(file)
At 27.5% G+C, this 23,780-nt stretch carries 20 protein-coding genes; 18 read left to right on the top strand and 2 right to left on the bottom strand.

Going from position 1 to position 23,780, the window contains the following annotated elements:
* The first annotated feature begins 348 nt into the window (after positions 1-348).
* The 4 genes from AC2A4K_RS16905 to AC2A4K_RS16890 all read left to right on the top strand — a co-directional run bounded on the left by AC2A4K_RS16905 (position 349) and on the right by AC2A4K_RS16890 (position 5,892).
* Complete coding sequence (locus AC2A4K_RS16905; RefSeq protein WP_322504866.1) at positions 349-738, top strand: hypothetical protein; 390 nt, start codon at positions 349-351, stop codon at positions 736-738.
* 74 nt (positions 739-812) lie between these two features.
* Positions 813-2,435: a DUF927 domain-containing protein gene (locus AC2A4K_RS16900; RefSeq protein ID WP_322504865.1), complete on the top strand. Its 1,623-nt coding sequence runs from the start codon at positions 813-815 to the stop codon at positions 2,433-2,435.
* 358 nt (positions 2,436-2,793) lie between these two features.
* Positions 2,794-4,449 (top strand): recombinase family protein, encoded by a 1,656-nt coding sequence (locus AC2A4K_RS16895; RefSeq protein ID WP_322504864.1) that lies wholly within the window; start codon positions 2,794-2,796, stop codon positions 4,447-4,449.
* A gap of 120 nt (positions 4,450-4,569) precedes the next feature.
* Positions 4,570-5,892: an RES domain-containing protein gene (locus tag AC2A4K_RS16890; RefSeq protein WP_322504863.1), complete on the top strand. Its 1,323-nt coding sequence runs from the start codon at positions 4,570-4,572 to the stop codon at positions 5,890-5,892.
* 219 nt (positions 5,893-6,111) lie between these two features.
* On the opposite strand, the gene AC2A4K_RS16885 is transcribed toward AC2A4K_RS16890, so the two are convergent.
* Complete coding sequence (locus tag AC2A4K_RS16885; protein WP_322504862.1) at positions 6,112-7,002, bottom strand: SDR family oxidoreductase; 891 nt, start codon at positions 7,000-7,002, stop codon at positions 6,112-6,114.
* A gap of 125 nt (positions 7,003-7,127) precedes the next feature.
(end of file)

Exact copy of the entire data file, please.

At 27.5% G+C, this 23,780-nt stretch carries 20 protein-coding genes; 18 read left to right on the top strand and 2 right to left on the bottom strand.

Going from position 1 to position 23,780, the window contains the following annotated elements:
* The first annotated feature begins 348 nt into the window (after positions 1-348).
* The 4 genes from AC2A4K_RS16905 to AC2A4K_RS16890 all read left to right on the top strand — a co-directional run bounded on the left by AC2A4K_RS16905 (position 349) and on the right by AC2A4K_RS16890 (position 5,892).
* Complete coding sequence (locus AC2A4K_RS16905; RefSeq protein WP_322504866.1) at positions 349-738, top strand: hypothetical protein; 390 nt, start codon at positions 349-351, stop codon at positions 736-738.
* 74 nt (positions 739-812) lie between these two features.
* Positions 813-2,435: a DUF927 domain-containing protein gene (locus AC2A4K_RS16900; RefSeq protein ID WP_322504865.1), complete on the top strand. Its 1,623-nt coding sequence runs from the start codon at positions 813-815 to the stop codon at positions 2,433-2,435.
* 358 nt (positions 2,436-2,793) lie between these two features.
* Positions 2,794-4,449 (top strand): recombinase family protein, encoded by a 1,656-nt coding sequence (locus AC2A4K_RS16895; RefSeq protein ID WP_322504864.1) that lies wholly within the window; start codon positions 2,794-2,796, stop codon positions 4,447-4,449.
* A gap of 120 nt (positions 4,450-4,569) precedes the next feature.
* Positions 4,570-5,892: an RES domain-containing protein gene (locus tag AC2A4K_RS16890; RefSeq protein WP_322504863.1), complete on the top strand. Its 1,323-nt coding sequence runs from the start codon at positions 4,570-4,572 to the stop codon at positions 5,890-5,892.
* 219 nt (positions 5,893-6,111) lie between these two features.
* On the opposite strand, the gene AC2A4K_RS16885 is transcribed toward AC2A4K_RS16890, so the two are convergent.
* Complete coding sequence (locus tag AC2A4K_RS16885; protein WP_322504862.1) at positions 6,112-7,002, bottom strand: SDR family oxidoreductase; 891 nt, start codon at positions 7,000-7,002, stop codon at positions 6,112-6,114.
* A gap of 125 nt (positions 7,003-7,127) precedes the next feature.